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    Re: Chasing Shackleton
    From: Brad Morris
    Date: 2014 Jan 16, 23:04 -0500

    Hi Stan

    The sextant came with the binoculars as standard equipment.  The binoculars have one adjustment for focus, which affects both eyes simultaneously.  There is a ring on the eyepiece closest to the frame, which capture the binoculars on the rising telescope piece.  That ring doubles as the eyepiece. There's a place in the box to stow the binoculars, which is obviously factory issue.  There is no adjustment for intraocular distance.

    I don't understand how you rock the sextant when using these!

    The date on the inspection certificate reads 1921, placing it at the right time.  Furthermore, the James Caird tours with a boxed sextant.  In pictures of that sextant, you can see the binoculars!  There is also a missing telescope in the sextant that tours with the Caird, you can see the custom stow location in the box.  I have that stow feature and the telescope that goes with it.  Now clearly I don't have Worsley's sextant.  What I have is the exact make & model of the same. 

    It occurs to me that Heath provided the sextant to the expedition for advertising / endorsement purposes.   Its a top of the line model, with every feature known to man as standard! Its clear that Worsley agreed, as this is the one (of several available) he chose to use for the most demanding journey of his life.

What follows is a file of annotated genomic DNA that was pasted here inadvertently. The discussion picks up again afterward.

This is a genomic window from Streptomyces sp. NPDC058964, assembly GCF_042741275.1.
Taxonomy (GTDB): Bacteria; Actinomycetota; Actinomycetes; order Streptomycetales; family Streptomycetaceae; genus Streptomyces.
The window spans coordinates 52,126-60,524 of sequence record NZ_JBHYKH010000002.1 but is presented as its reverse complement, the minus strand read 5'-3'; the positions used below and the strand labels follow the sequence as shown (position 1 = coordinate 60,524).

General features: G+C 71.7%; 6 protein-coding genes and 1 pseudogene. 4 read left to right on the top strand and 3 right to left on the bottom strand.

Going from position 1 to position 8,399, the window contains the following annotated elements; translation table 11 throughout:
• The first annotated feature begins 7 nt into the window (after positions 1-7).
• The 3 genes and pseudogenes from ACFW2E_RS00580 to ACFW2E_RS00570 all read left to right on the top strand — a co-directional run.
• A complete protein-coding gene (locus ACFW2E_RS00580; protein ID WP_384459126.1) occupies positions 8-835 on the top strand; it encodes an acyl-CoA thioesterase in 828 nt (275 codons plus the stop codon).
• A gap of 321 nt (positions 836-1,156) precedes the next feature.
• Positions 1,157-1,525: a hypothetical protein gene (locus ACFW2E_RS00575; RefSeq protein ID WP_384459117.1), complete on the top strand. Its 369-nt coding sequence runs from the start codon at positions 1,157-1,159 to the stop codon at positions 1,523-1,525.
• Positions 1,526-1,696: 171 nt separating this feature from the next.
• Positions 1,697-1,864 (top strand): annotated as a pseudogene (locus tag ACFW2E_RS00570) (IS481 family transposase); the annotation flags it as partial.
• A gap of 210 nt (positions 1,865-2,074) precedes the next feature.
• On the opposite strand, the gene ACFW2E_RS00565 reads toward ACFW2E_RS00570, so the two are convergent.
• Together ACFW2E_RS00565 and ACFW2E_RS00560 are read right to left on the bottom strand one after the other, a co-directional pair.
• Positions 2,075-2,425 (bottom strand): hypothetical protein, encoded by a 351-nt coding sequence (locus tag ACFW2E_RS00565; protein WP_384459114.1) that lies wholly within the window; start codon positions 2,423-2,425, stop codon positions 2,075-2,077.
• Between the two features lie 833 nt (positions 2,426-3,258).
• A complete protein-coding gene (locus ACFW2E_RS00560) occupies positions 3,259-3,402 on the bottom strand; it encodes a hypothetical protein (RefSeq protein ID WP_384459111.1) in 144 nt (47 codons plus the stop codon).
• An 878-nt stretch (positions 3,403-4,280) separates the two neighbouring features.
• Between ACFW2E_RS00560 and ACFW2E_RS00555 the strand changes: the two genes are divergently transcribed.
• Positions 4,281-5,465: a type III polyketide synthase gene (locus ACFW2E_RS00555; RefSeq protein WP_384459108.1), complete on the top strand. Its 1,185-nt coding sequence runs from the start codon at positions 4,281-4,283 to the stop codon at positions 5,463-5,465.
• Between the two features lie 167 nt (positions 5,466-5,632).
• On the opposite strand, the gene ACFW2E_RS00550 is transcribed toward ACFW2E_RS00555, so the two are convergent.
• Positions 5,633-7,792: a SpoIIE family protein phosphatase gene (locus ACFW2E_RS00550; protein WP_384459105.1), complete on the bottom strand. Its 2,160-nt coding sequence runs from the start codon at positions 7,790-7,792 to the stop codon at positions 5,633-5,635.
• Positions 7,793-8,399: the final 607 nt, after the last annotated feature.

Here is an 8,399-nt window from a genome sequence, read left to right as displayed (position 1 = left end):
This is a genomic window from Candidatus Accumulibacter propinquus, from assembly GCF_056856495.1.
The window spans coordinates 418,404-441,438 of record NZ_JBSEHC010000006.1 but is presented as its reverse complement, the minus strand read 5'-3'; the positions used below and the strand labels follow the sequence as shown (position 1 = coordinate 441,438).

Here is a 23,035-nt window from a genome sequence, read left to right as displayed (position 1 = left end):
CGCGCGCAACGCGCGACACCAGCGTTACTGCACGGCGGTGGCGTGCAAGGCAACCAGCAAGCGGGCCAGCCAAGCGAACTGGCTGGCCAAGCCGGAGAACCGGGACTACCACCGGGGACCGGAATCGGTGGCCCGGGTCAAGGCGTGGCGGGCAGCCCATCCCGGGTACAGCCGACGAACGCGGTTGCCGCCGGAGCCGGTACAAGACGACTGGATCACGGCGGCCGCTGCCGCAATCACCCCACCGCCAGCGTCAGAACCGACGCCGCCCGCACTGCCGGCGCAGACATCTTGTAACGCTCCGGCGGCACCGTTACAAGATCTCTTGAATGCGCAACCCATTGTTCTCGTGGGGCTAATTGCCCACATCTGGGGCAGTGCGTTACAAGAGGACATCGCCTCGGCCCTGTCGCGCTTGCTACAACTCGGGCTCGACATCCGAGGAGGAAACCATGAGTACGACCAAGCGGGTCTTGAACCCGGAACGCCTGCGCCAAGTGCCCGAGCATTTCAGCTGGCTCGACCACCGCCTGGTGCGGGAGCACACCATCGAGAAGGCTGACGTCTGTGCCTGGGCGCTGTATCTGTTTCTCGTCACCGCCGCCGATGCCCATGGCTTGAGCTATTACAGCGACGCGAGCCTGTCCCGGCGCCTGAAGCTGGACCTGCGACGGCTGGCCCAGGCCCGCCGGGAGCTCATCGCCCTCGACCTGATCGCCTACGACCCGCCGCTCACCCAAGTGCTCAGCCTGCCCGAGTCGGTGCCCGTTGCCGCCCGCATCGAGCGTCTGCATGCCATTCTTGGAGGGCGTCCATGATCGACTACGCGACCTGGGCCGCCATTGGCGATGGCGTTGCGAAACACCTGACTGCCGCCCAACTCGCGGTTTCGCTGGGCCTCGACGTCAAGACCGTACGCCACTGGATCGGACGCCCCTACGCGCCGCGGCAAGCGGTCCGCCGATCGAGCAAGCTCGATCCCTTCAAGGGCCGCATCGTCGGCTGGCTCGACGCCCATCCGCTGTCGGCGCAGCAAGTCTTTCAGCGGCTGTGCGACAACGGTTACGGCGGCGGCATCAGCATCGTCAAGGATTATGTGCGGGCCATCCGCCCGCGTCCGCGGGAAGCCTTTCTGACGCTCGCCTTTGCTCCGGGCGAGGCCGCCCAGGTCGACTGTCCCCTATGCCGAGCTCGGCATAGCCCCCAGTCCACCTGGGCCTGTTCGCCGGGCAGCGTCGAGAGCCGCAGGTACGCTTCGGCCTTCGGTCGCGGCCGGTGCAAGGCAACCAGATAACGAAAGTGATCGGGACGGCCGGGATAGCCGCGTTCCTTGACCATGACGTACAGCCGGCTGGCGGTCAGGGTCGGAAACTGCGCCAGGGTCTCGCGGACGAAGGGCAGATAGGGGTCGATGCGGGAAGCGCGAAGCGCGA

The all zeros is consistent with it being a top of the line instrument.  Probably cherry picked out of the normal run of sextants.

    One of the shades is a star astigmatiser.  It draws the star into a line perpendicular to the frame.  Again, standard.


    On Jan 16, 2014 10:32 PM, "Stan K" <slk1000@aol.com> wrote:


    That binocular is completely new to me.  Is it custom to the sextant?  Does it have an interocular distance adjustment?  Is one eyepiece missing?  Were the two haves independent of each other like a pair of Navy night glasses, or did one side have an adjustment plus a control that adjusts both sides together, like more common binoculars?

    I can't read the label in the photo, but the clamping mechanism and the shape of the label say Heath Hezzanith.  The diffuser looks pretty much the same, but the magnifier swingarm is different.  The biggest difference is the frame - mine is of the three-ring type.  Any idea of its age?  Bill Morris helped me date mine as a 1905 unit.

    All zeros - pretty impressive.  Mine was recertified in 1940, with three zeros (15º, 105º, and 120º), four -0.2' (30º, 45º, 60º. and 90º), and one -0.4' (75º).


    -----Original Message-----
    From: Brad Morris <Bradley.R.Morris---.com>
    To: slk1000 <slk1000---.com>
    Sent: Thu, Jan 16, 2014 8:28 pm
    Subject: [NavList] Re: Chasing Shackleton

    Hi Stan
    Here's a view of it, on the sextant
    The inspection certificate lists 0 minutes 0 seconds for arc error, every 15 degrees of arc.
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